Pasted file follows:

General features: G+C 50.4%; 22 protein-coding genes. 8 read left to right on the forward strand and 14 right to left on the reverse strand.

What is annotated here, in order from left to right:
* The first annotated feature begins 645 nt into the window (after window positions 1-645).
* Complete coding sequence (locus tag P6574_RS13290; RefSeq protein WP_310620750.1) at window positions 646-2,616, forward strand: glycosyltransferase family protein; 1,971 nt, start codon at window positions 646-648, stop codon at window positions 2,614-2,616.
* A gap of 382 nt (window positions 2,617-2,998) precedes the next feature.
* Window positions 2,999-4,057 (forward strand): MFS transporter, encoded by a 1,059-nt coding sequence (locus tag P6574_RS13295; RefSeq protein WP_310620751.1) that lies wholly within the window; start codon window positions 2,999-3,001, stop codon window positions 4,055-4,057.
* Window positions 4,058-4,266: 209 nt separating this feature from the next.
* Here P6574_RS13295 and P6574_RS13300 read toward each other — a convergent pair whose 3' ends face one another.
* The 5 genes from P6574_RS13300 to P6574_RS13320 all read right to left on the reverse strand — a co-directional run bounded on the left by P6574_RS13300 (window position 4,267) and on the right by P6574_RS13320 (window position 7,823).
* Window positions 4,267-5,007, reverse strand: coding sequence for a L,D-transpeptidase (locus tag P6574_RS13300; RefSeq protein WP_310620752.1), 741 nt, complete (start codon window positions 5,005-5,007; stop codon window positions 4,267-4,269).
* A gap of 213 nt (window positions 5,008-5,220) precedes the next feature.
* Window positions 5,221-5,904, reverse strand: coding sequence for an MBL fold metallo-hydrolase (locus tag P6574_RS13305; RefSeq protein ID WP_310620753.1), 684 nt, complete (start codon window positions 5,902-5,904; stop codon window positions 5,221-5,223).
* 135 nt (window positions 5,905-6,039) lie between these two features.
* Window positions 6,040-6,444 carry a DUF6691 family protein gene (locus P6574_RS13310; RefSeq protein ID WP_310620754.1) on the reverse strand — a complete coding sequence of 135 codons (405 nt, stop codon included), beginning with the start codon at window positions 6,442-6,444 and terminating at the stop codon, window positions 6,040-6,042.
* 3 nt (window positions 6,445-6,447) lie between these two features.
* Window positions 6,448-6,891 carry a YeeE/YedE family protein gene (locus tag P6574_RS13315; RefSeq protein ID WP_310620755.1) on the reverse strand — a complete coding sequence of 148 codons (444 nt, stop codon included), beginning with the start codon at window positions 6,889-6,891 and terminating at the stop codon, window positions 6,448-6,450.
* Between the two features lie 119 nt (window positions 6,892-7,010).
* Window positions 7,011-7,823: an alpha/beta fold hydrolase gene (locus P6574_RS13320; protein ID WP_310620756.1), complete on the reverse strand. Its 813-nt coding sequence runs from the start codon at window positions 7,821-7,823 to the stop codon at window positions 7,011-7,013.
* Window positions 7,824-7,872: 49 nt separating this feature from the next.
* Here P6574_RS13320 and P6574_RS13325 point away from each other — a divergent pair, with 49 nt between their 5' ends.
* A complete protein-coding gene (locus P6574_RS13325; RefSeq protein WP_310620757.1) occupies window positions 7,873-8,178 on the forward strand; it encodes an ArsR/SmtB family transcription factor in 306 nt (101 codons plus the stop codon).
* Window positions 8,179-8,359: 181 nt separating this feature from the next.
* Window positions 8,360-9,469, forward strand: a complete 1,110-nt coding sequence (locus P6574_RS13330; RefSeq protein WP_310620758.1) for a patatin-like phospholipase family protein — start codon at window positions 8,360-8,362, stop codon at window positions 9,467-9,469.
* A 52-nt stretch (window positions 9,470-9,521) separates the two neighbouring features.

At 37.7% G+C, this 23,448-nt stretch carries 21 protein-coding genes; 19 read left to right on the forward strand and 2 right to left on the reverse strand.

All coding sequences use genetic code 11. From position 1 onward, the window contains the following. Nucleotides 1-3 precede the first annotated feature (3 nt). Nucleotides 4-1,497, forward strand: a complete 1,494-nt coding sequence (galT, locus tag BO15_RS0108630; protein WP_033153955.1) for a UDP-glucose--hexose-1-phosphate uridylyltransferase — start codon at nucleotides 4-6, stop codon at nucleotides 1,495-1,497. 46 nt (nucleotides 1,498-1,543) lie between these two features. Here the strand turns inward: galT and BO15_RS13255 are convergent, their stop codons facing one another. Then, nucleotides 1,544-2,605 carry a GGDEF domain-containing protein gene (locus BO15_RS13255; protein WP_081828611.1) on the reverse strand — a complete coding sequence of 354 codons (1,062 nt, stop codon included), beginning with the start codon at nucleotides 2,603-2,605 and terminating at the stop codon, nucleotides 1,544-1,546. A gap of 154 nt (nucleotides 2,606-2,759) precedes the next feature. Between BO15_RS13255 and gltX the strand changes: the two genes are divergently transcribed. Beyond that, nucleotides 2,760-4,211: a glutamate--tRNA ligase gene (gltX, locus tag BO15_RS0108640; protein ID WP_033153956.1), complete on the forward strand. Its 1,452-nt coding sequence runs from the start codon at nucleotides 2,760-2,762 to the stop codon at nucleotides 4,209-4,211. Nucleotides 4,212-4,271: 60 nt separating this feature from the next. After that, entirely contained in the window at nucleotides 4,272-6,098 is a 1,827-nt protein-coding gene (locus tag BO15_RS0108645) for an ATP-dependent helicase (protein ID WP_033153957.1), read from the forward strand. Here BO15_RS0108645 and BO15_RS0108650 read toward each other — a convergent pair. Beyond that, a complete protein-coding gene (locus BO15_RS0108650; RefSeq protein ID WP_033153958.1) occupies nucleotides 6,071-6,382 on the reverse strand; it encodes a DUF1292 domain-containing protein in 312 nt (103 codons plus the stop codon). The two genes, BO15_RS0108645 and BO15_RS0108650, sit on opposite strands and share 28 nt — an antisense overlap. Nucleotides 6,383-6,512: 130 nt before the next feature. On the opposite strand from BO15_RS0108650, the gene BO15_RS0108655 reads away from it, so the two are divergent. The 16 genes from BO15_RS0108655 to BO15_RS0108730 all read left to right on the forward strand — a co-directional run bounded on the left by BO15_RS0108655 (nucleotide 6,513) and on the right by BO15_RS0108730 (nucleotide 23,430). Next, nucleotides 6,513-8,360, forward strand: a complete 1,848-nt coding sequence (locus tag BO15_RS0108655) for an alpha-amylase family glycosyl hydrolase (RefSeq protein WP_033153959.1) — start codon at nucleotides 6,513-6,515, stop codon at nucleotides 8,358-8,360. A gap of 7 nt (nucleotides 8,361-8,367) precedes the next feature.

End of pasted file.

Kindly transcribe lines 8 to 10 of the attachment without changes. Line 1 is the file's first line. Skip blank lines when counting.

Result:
* Here P6574_RS13295 and P6574_RS13300 read toward each other — a convergent pair whose 3' ends face one another.
* The 5 genes from P6574_RS13300 to P6574_RS13320 all read right to left on the reverse strand — a co-directional run bounded on the left by P6574_RS13300 (window position 4,267) and on the right by P6574_RS13320 (window position 7,823).
* Window positions 4,267-5,007, reverse strand: coding sequence for a L,D-transpeptidase (locus tag P6574_RS13300; RefSeq protein WP_310620752.1), 741 nt, complete (start codon window positions 5,005-5,007; stop codon window positions 4,267-4,269).